- Defence and the SA government should employ a collaborative co-design process to determine the feasibility of a more flexible grid-based arrangement for the WPA green zone;
- All users of the WPA should give greater emphasis to managing the introduction and use of technology in the area;
- To manage the risks to national security associated with investment in the WPA, a key consideration for Defence when it assesses WPA access applications should be whether companies have substantive Australian ownership, control and influence; and
- Defence and Aboriginal groups in the WPA should continue to build on their already strong relationships.
The WPA is a prohibited area regulated by legislation and is a Defence premise used for the testing of war materiel under the management of the Royal Australian Air Force. The WPA is an important Defence capability and testing and evaluation asset that plays a significant role in Australia’s national security.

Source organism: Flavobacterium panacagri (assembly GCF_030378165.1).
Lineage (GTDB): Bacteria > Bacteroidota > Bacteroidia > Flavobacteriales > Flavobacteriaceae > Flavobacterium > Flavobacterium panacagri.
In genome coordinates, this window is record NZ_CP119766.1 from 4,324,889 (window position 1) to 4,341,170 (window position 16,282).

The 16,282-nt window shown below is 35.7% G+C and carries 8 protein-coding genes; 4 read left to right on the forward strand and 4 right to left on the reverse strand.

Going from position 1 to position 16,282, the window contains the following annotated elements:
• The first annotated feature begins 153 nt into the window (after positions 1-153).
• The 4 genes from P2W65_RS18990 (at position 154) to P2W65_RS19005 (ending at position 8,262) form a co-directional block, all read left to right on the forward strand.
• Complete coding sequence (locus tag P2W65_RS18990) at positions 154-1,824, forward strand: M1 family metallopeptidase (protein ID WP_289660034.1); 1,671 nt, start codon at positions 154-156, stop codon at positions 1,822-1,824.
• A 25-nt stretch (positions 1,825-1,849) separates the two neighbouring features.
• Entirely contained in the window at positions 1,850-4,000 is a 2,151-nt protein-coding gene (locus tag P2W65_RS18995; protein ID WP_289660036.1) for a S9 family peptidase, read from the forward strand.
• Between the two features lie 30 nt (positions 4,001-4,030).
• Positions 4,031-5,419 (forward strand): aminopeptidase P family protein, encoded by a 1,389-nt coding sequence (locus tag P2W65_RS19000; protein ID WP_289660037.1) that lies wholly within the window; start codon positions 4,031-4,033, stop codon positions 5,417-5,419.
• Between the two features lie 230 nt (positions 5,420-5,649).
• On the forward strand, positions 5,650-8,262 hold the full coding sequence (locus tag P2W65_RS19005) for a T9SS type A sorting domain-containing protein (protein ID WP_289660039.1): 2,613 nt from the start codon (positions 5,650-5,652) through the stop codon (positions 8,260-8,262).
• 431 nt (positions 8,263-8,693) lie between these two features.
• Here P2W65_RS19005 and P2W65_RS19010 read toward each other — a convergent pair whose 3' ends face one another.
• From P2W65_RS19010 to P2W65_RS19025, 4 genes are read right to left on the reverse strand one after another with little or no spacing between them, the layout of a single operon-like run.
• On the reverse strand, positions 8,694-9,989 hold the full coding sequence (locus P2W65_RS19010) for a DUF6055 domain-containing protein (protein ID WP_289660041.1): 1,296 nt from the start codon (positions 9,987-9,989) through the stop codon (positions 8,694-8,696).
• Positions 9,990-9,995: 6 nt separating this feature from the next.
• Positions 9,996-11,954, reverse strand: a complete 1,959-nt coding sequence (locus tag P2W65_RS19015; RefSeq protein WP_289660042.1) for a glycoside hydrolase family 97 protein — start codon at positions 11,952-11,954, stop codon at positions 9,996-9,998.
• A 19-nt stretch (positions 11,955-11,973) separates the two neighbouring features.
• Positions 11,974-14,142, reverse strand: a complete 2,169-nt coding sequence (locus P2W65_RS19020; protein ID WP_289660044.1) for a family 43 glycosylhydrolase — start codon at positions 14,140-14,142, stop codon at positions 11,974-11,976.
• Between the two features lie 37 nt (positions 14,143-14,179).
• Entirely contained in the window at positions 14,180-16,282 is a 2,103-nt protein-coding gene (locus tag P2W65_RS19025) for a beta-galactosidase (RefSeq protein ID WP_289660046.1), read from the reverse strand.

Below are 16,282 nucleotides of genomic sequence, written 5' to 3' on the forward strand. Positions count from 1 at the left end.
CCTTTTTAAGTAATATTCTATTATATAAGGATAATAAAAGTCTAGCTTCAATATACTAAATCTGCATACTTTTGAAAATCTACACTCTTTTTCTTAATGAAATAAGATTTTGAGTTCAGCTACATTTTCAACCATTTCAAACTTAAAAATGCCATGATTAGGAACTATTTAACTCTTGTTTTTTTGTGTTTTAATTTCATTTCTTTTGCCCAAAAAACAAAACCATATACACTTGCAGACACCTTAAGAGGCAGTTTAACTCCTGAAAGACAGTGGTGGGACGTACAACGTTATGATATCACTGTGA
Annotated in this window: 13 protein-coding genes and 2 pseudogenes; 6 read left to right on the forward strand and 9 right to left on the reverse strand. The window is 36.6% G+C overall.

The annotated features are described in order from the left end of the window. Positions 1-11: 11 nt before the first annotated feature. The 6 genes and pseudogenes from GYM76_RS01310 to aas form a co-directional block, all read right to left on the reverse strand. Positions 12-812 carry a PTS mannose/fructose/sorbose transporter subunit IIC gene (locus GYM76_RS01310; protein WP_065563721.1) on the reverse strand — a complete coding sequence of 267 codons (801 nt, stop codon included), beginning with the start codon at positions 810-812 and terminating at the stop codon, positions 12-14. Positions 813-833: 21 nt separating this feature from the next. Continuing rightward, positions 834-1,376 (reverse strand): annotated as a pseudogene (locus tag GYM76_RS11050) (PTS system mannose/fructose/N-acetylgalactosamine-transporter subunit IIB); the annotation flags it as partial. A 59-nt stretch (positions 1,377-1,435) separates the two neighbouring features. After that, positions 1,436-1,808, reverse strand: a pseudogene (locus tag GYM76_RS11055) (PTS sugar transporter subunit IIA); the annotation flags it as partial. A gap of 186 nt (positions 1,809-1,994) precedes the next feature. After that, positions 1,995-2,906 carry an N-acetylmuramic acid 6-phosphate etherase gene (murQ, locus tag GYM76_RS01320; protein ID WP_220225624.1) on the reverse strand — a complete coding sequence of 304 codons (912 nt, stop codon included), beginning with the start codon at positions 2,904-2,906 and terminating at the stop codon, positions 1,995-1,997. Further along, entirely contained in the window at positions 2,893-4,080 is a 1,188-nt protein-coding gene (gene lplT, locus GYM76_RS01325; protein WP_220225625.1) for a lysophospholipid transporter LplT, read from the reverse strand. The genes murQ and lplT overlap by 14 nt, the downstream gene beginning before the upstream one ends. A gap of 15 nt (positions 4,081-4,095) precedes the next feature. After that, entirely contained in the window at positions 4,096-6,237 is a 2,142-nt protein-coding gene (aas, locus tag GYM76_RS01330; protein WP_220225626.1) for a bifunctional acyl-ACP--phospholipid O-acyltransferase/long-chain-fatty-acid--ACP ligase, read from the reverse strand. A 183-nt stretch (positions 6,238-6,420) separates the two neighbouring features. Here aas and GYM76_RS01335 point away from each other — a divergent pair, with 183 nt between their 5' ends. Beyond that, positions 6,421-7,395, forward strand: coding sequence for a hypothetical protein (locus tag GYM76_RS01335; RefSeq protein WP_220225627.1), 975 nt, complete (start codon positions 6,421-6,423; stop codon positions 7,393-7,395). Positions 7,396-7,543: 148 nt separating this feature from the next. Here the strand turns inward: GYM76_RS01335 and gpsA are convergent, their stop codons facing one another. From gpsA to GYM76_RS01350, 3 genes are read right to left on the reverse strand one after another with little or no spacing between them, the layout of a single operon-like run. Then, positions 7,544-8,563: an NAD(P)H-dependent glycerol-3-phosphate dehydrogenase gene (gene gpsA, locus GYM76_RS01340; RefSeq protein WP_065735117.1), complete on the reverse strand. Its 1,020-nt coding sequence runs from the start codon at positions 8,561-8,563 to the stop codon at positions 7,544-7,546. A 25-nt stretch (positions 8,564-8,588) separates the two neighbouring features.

The WPA comprises extensive lands north of the Indian Pacific railway, from north of Watson in the south-west up to its north-west corner in the Great Victoria Desert (which stretches across the SA-WA border), across to Coober Pedy, and west of Roxby Downs down to Woomera in the south-east.
The review gave clearer guidance to non-Defence users seeking to access the WPA and proposed appropriate security measures and safeguards.
Dr de Brouwer has over 30 years of experience in public policy and administration. He was secretary of the Department of the Environment and Energy from 2013-17, following senior positions in the Prime Minister’s Department, Treasury, Australian National University (as a professor of economics) and the Reserve Bank. The SA government also played a key role in shaping the review’s outcomes. Continued close co-operation with WPA stakeholders would also be required as Defence leads implementation over the coming months. (Source: Defence Connect)